Gawker features a little blurb that brings more bad news for young print journalists. A survey issued by the Associated Press Managing Editors said that layoffs and buyouts in the newspaper industry were particularly common for the 18-35 age group. That’s me! (*Sad face.*)
It doesn’t help that J-School keeps sending me reminders to read this article in the Village Voice. Even if you elect not to peruse its content, the headline says it all: “You Just Graduated From Journalism School. What Were You Thinking?” And that’s supposed to assure me that I made the smart choice in choosing Columbia?
We all know that the industry is transitioning, but what to exactly? No one knows. Living in the murky unknown, we seem almost immobilized by the possibility of change. What’s more, no one has come up with a viable business model for online media. (Hint: Advertising is not the answer.)
I can’t speak on behalf of other journalists, but for me, one of the most frightening things about the switch to digital media is the dissolution of the newsroom. As far as theater criticism is concerned, long gone are the days you see critics running down aisles during curtain call, hopping into a cab to rush back to the office, and pumping out copy in under two hours. (For a wonderful account, however, read the opening of Frank Rich’s “Exit the Critic.”) Now, we have the luxury of time, but also that of space. We can sleep on our thoughts about a show and then point and click our review to print. In many cases, we serve as our own copy editors.
Most of my reviews for Columbia Spectator were written somewhere between the hours of 1 and 4 AM as I was lounging on throw pillows and gulping down vitamin water. The following morning, I would make some quick edits before attaching the document in an e-mail and sending it off to our alias.
It’s no secret then that working from home takes an incredible amount of self discipline and there’s no shortage of distractions. (Before I sat down to write this post, I took a spin around town and caught up on an episode of Mad Men. Two hours of solid procrastination right there.) But with a deadline we eventually move past the fear of starting on an assignment. What we actually lose when working remotely is that essential element of human interaction.
We’re a social species, so I do believe that we’re doing ourselves a disservice by getting our daily fill of conversation on gchat instead of at the water cooler. But the internet is all-encompassing, allowing us to ignore those tips from time management disciplinarians. And let’s be real here, who actually sets aside specific slots in their day to respond to e-mails?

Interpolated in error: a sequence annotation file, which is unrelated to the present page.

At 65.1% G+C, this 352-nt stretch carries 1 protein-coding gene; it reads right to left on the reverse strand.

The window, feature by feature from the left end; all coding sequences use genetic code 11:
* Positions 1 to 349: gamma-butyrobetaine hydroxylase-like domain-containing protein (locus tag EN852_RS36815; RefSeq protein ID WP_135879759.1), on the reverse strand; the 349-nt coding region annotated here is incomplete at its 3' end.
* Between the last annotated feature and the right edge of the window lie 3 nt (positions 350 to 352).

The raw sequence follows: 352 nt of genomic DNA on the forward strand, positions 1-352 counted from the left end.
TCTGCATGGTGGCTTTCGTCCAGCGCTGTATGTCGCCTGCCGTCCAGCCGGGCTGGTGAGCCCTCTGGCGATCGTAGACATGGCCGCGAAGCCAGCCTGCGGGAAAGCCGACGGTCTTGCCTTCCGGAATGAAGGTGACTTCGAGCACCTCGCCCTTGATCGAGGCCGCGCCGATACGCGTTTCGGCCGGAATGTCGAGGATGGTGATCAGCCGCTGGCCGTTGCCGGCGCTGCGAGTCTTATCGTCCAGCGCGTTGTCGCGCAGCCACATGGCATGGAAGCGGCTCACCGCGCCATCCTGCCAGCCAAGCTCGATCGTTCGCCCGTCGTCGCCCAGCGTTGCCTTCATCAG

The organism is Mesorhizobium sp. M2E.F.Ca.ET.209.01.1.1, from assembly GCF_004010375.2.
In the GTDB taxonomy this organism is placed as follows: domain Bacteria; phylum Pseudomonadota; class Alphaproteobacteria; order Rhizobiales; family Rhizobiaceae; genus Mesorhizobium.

But new research shows that perhaps we should be more wary. A recent study found that the average worker’s IQ dropped by 10 points if she was constantly plugged into her laptop and other electronic devices that go beep in the night. I was also particularly fascinated by one scientist’s comment about how the brain responds to digital stimuli. John Ratey, an associate professor of psychiatry at Harvard, says that the brain elicits “a dopamine squirt” every time we use a device like our BlackBerry or iPhone. (Dopamine is a neurotransmitter similar to adrenaline that facilitates cognition, attention, and learning among other things.) If this dopamine release phenomenon is true, then at some level we have a neurological addiction to these gadgets—an acquired ADD, Ratey claims.
While this scientific evidence explores what’s happening in our brains when we use these devices, it doesn’t make any specific conjectures about how our office environments affect our frequency of use. But to a certain degree, by working at home, all we’ve got are these mediums through which to communicate. We miss out on that requisite office socializing, and direct face-to-face contact is eliminated. Plus, feng shui tells me it’s bad when your desk becomes your bed.
One day I do hope to get paid to work in the company of other journalists. Newsroom, or not. Call me a cockeyed optimist, but maybe what this industry really needs is a dose of camaraderie. We may not know what direction we’re heading, but we’re all in the same boat. I’d just like to know who I’m with.